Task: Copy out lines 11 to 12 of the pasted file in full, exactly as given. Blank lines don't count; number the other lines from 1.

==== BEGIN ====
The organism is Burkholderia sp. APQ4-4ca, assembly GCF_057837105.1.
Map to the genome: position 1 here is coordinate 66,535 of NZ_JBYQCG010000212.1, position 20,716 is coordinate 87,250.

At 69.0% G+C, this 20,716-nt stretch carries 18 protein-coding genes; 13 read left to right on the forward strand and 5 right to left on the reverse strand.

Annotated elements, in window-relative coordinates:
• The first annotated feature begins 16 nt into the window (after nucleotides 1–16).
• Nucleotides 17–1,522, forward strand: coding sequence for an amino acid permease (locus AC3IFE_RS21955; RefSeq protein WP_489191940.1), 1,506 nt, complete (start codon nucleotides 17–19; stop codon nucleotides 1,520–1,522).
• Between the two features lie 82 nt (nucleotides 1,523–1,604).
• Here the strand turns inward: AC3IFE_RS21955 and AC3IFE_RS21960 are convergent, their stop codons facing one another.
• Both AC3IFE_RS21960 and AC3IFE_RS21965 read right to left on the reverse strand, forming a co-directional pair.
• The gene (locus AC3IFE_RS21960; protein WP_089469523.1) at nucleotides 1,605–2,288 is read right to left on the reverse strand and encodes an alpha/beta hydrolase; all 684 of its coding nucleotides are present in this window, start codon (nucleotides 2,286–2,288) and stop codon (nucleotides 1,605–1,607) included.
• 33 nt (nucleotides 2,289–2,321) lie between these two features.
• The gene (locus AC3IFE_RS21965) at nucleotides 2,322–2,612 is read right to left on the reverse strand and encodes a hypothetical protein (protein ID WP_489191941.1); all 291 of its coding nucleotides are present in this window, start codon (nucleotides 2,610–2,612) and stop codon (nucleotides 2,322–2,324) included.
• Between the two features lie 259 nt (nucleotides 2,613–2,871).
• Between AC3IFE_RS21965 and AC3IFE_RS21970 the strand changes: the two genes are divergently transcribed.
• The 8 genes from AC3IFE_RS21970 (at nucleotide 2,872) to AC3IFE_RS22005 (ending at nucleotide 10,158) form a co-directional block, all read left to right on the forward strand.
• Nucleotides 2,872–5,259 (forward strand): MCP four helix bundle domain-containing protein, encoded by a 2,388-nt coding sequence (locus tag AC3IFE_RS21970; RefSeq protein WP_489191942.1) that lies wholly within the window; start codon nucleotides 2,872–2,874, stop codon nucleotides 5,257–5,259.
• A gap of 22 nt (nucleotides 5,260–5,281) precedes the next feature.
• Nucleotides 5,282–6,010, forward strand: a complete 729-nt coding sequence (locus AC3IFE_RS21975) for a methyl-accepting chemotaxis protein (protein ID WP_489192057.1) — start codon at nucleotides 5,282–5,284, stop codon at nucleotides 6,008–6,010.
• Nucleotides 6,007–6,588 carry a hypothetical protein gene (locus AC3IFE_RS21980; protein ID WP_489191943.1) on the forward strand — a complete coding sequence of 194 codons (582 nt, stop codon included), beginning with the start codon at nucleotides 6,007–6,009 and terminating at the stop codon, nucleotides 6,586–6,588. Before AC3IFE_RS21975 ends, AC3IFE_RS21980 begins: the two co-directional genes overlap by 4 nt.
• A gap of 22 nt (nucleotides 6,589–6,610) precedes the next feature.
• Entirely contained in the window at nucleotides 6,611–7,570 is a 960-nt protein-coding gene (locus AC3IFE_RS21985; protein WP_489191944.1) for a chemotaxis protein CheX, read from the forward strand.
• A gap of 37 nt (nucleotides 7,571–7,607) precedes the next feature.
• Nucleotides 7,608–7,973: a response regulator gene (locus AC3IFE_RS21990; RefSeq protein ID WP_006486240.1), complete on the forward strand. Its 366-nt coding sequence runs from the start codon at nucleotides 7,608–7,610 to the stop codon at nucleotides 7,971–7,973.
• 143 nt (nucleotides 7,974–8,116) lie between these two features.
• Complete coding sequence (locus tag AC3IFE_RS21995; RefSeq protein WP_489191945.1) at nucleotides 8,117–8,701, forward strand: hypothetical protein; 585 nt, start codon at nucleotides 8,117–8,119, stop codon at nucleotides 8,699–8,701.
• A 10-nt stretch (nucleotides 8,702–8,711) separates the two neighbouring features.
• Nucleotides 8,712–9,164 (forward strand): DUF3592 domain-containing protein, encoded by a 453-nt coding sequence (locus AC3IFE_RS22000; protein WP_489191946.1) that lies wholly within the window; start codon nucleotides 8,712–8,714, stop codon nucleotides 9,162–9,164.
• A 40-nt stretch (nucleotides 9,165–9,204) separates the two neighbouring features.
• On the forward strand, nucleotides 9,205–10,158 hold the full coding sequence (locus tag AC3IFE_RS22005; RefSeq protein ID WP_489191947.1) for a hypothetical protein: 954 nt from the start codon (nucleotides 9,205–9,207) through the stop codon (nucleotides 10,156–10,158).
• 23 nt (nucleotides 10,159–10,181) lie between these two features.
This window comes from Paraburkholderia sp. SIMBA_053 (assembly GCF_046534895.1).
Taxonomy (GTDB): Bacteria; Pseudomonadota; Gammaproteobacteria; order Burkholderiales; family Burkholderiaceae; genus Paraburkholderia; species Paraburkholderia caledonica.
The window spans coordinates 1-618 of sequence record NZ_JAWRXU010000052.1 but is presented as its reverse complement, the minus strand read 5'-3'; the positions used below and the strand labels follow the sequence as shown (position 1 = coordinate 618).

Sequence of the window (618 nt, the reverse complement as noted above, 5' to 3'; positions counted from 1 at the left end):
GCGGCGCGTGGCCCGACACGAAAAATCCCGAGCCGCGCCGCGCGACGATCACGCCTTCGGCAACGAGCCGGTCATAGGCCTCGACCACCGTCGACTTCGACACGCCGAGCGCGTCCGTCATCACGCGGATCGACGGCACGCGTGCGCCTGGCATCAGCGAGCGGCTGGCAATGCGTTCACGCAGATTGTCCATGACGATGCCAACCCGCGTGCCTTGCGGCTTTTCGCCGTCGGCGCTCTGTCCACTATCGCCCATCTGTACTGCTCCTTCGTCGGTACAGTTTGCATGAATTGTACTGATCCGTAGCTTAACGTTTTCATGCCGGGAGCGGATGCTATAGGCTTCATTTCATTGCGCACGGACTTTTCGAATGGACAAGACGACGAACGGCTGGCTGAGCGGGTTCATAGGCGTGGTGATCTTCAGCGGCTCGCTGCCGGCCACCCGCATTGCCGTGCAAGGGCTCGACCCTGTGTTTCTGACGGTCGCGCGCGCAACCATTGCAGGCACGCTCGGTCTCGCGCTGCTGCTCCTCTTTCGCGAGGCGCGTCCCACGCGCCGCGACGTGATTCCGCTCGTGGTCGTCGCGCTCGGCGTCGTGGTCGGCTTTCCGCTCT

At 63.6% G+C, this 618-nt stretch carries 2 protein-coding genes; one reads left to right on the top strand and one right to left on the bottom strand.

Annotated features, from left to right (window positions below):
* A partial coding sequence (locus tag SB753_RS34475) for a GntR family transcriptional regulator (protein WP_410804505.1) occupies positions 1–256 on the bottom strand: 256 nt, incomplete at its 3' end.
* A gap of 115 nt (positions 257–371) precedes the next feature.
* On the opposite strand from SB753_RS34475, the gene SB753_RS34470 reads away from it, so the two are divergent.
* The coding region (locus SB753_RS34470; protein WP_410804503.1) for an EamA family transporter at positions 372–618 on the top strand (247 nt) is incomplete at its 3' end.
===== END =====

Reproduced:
• 33 nt (nucleotides 2,289–2,321) lie between these two features.
• The gene (locus AC3IFE_RS21965) at nucleotides 2,322–2,612 is read right to left on the reverse strand and encodes a hypothetical protein (protein ID WP_489191941.1); all 291 of its coding nucleotides are present in this window, start codon (nucleotides 2,610–2,612) and stop codon (nucleotides 2,322–2,324) included.